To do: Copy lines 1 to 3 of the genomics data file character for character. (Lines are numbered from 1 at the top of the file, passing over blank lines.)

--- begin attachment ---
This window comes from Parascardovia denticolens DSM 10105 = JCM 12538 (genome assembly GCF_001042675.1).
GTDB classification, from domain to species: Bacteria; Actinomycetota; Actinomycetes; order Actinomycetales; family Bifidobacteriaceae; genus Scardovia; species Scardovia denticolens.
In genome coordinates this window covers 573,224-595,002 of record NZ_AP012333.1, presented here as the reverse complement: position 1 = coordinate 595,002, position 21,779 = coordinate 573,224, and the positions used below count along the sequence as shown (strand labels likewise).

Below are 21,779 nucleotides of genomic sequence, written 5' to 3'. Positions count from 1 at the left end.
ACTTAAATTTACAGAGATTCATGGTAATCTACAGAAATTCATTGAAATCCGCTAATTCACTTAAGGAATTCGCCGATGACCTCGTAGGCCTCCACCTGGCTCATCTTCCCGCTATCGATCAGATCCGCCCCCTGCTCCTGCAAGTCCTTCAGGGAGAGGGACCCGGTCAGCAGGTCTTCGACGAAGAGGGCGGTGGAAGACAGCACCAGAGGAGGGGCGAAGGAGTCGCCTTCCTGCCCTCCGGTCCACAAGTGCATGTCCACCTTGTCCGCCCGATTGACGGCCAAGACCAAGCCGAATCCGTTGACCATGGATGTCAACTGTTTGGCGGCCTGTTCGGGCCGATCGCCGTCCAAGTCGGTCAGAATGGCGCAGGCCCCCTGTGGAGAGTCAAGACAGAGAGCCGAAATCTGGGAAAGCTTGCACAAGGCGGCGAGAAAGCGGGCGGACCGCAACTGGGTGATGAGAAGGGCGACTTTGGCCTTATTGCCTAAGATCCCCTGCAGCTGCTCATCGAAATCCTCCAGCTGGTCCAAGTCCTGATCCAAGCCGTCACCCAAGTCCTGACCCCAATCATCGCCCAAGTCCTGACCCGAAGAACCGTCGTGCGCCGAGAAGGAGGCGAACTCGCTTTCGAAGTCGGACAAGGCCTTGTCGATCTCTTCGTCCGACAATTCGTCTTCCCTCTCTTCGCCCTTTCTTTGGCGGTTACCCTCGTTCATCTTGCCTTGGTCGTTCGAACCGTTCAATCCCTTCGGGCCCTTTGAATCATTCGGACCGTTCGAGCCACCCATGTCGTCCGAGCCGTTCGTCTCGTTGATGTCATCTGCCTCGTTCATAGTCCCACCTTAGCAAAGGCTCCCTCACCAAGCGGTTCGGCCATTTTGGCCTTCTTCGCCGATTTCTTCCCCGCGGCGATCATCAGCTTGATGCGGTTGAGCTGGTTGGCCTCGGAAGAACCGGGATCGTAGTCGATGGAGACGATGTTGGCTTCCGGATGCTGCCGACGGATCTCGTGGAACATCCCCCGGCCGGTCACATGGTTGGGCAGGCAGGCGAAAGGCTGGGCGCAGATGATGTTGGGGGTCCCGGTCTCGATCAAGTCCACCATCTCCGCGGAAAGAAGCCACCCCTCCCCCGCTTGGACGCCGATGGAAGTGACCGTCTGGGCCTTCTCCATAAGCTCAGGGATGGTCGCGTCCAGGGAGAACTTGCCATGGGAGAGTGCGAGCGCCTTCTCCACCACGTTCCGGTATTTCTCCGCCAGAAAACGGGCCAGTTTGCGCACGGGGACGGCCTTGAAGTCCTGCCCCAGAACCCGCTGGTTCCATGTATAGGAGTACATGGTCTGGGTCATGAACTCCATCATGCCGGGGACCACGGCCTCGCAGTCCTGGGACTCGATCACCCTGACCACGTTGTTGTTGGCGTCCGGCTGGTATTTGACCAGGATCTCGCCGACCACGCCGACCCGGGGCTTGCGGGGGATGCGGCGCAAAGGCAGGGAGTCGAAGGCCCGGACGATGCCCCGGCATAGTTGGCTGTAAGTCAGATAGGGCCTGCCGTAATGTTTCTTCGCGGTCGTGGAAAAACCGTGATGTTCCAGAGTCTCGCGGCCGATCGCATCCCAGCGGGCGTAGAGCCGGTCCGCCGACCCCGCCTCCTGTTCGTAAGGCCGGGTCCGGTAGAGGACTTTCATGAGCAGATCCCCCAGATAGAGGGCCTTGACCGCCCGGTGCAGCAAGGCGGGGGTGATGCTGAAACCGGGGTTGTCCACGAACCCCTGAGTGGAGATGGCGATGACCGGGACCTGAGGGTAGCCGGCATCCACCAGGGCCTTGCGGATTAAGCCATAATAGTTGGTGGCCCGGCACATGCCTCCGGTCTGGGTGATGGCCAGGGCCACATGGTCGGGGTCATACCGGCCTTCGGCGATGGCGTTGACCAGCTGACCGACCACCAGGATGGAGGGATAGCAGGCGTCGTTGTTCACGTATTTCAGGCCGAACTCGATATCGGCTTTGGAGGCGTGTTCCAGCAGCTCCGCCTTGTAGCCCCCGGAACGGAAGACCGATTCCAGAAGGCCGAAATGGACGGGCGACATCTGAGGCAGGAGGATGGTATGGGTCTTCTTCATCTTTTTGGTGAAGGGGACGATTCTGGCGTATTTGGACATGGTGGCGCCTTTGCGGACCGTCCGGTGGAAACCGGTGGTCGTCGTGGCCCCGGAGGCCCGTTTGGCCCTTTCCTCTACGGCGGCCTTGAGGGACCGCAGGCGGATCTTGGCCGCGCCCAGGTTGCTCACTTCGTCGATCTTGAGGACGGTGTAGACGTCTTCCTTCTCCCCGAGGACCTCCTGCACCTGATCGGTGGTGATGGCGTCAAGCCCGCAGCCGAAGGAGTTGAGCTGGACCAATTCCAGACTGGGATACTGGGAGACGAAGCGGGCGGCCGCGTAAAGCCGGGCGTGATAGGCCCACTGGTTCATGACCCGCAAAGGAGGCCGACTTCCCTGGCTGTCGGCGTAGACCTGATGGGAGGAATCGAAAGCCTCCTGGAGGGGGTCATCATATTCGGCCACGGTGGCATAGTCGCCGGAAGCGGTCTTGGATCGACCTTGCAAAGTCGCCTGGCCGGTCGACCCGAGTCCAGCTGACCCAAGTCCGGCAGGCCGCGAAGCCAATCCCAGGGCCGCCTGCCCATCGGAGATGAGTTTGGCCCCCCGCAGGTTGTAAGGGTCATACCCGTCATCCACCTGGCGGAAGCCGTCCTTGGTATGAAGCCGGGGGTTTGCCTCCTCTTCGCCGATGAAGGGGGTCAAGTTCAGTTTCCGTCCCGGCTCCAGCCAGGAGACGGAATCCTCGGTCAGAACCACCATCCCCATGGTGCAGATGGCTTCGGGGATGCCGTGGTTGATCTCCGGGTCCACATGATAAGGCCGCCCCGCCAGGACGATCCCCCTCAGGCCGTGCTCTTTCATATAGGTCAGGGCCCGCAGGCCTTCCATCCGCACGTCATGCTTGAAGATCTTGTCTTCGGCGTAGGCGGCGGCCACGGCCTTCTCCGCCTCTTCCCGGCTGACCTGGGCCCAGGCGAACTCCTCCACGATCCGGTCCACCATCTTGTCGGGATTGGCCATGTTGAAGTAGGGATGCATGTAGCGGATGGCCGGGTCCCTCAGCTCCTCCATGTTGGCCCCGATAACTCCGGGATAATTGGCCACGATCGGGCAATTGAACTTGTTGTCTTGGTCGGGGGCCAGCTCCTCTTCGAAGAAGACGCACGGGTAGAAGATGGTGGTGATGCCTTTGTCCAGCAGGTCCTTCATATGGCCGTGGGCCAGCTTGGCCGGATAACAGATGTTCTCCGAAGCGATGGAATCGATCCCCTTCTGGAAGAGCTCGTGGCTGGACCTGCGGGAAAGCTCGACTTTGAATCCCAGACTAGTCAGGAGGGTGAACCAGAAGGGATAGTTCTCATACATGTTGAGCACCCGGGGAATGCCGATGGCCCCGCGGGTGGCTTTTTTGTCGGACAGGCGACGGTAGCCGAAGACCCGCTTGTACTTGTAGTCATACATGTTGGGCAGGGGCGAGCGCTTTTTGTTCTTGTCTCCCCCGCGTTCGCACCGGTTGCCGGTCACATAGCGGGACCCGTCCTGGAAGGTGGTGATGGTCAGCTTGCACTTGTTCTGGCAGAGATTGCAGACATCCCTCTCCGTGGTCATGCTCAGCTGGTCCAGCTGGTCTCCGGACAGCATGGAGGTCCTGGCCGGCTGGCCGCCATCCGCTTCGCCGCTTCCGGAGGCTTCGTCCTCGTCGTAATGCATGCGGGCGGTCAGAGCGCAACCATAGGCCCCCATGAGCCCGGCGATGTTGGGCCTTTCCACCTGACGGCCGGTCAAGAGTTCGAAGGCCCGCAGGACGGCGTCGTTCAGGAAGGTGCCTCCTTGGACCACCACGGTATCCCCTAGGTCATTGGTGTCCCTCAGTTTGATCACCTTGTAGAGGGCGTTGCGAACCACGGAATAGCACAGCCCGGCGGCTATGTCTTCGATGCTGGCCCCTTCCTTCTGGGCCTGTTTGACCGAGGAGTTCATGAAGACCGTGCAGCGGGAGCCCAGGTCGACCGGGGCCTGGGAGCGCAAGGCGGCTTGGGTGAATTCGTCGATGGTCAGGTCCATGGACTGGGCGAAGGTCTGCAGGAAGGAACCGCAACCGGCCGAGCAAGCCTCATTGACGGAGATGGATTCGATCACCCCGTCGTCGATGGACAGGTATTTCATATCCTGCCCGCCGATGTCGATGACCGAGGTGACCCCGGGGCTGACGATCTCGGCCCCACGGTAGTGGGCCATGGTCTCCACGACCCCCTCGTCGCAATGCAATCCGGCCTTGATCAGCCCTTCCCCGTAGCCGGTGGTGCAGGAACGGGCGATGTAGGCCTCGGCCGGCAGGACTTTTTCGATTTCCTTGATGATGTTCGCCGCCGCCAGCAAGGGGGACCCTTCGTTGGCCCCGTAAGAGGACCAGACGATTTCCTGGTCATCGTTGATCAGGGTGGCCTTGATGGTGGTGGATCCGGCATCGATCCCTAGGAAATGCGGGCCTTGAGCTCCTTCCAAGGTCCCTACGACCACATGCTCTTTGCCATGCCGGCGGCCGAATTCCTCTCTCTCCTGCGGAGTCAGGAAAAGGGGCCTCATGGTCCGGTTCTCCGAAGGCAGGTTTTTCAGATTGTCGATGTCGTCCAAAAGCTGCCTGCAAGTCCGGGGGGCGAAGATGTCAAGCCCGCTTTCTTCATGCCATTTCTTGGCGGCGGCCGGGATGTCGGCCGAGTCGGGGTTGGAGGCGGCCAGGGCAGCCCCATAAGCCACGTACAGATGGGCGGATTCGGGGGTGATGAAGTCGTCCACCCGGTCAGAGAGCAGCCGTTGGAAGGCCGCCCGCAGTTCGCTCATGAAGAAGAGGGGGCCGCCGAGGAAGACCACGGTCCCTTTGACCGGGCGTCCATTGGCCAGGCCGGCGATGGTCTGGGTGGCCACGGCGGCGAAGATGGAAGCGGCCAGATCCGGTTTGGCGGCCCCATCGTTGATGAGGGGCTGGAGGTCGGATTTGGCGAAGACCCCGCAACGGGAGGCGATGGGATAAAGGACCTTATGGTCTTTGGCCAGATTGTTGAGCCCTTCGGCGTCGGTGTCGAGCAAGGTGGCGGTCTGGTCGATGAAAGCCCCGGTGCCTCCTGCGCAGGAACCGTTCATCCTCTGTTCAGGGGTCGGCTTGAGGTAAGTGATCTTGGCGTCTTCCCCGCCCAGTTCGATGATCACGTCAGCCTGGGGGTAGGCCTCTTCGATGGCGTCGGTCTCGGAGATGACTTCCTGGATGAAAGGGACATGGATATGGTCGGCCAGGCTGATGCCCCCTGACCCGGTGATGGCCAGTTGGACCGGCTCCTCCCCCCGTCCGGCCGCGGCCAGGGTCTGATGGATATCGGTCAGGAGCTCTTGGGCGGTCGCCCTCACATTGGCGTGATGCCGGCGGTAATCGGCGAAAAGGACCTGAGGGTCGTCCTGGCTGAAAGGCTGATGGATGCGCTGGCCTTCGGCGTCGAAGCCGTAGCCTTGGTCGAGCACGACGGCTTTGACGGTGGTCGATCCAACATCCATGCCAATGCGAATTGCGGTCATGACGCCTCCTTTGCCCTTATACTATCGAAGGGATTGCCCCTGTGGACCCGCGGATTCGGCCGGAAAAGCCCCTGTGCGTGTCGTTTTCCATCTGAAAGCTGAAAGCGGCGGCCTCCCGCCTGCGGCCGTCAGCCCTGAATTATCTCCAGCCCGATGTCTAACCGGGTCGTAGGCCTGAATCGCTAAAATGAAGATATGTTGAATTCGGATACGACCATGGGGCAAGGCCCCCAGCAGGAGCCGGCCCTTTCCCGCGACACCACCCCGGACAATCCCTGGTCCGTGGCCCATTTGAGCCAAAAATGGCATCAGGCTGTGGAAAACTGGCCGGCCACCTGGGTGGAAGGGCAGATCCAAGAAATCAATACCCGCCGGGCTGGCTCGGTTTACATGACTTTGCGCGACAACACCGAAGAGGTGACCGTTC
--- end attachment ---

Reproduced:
This window comes from Parascardovia denticolens DSM 10105 = JCM 12538 (genome assembly GCF_001042675.1).
GTDB classification, from domain to species: Bacteria; Actinomycetota; Actinomycetes; order Actinomycetales; family Bifidobacteriaceae; genus Scardovia; species Scardovia denticolens.
In genome coordinates this window covers 573,224-595,002 of record NZ_AP012333.1, presented here as the reverse complement: position 1 = coordinate 595,002, position 21,779 = coordinate 573,224, and the positions used below count along the sequence as shown (strand labels likewise).